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What are Good Samaritan laws?

Good Samaritan laws provide legal protection for volunteer rescuers in emergency situations.  They’re meant as a way to encourage others — including those who aren’t health-care professionals — to act by removing the threat of legal liability for injuries or other problems that could result from their intervention.

In some countries, a good samaritan law actually requires a person to act, but Canada’s laws don’t obligate you — they’re meant to remove threats that might make people hesitant to help.

The exception is Quebec, whose civil law code actually imposes a duty to help someone in peril as long as it doesn’t threaten your own safety or that of a third party.

New Brunswick and Nunavut are the only jurisdictions with no Good Samaritan law on the books.

The laws vary by province, but are similar. They say anyone who provides emergency medical aid to an ill, injured or unconscious person at the scene of an accident or emergency can’t be sued for injuries or death caused by the rescuer’s actions — whether it’s something they’ve done or neglected to do — as long as their actions weren’t grossly negligent.

There’s no rigid definition for “grossly negligent,” but past court cases indicate it means failing to meet a certain standard of care.

A 1981 Ontario court case has provided one of the clearer definitions of that standard, and many later cases have referred back to it in their decisions. It reads, in part:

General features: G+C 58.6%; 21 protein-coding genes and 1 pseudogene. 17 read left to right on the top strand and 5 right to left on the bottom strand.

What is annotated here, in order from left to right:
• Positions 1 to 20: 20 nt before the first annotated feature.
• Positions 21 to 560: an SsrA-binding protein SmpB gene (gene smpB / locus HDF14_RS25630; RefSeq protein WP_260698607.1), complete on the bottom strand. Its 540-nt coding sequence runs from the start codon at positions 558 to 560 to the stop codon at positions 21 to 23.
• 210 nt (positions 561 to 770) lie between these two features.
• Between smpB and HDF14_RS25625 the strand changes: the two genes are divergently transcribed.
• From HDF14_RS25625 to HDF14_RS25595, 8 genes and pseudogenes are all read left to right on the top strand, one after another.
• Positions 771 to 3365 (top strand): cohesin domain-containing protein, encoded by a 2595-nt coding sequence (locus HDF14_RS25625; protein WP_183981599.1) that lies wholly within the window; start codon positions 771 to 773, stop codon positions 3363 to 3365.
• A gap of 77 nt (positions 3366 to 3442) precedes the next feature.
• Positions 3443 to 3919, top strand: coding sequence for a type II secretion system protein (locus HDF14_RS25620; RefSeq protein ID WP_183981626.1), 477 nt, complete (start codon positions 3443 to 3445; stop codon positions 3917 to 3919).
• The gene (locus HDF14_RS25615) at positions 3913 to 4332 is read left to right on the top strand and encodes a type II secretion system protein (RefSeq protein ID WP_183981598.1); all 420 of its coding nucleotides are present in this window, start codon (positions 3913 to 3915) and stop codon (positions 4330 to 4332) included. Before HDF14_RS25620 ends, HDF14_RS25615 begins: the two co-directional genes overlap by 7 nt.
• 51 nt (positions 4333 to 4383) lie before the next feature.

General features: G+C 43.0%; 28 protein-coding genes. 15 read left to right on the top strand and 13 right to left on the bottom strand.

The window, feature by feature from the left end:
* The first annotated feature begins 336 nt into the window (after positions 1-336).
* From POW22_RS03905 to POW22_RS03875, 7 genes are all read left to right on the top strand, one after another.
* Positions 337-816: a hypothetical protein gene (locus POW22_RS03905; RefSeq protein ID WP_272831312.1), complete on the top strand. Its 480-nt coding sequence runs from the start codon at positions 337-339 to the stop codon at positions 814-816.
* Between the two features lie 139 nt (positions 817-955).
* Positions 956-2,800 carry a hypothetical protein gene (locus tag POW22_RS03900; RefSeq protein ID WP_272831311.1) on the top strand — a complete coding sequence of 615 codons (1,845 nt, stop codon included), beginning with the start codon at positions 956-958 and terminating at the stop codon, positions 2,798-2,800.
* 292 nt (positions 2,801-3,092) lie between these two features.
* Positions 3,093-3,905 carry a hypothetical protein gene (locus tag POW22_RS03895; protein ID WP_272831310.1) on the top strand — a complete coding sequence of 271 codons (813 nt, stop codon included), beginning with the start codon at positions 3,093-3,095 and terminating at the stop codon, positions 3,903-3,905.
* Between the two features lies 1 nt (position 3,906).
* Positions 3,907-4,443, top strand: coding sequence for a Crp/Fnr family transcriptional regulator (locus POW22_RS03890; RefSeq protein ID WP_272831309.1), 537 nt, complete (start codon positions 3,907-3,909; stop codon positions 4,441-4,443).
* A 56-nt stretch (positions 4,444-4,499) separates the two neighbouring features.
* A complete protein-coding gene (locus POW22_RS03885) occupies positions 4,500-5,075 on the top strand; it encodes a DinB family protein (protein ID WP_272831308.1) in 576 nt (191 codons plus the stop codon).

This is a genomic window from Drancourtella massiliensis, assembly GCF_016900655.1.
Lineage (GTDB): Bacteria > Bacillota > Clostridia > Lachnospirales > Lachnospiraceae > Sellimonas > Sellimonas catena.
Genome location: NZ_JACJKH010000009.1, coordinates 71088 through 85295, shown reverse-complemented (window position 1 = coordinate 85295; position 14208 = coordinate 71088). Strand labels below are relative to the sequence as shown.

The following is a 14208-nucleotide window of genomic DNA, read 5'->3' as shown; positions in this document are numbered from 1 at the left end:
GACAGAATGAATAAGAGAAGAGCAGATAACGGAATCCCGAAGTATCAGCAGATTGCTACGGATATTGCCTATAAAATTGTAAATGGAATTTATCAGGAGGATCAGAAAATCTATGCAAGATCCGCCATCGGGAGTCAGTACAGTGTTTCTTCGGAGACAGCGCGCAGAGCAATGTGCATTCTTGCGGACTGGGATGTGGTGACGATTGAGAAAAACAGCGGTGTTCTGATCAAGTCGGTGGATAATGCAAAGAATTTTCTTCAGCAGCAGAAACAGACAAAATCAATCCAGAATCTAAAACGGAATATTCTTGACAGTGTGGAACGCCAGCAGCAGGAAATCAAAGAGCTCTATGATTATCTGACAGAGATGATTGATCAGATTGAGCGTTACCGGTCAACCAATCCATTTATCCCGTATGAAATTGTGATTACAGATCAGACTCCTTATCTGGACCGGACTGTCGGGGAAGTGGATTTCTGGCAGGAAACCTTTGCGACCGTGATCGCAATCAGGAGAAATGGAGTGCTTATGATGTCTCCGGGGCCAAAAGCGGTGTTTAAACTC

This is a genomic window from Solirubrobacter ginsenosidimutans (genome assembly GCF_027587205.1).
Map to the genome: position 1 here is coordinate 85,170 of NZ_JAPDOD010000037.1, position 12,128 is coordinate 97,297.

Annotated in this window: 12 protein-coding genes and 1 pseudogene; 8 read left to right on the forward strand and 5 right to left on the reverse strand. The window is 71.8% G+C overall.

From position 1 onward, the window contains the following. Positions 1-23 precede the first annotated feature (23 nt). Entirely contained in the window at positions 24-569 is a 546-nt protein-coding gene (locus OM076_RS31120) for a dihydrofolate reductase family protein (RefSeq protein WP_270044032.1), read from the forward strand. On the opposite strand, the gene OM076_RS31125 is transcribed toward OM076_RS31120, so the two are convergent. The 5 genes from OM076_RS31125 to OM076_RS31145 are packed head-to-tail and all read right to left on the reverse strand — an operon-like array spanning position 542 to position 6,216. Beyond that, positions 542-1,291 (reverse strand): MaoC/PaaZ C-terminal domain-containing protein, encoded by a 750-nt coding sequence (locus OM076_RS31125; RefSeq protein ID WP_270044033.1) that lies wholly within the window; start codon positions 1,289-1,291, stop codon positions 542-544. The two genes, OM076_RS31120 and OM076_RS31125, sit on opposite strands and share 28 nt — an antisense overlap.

“Even during an attempt to assist someone in an emergency, the law expects reasonable care to be exercised, even though the standard is relaxed to a certain extent. The court does not expect perfection, but rescuers must be sensible. They, like anyone else, must weigh the advantages and the risks of their conduct. Their conduct, too, however laudable, must measure up to the standard of the reasonable person in similar circumstances.”

For example, you couldn’t be sued for breaking someone’s rib performing CPR, but an impromptu surgery or radical manoeuvre could spell trouble.

Also, hesitating to help someone — perhaps someone you don’t like — could be viewed as grossly negligent, as would injuring others in an attempt to provide aid. If you shove through a crowd to an accident scene and push a bystander into oncoming traffic, you could be liable for their injuries.

So if you can offer help in an emergency situation, remember that you won’t be legally liable for any reasonable, practical assistance you can offer. In most of Canada, Good Samaritans are protected.

Read more:

B.C.’s Good Samaritan Act 

Manitoba’s Good Samaritan Protection Act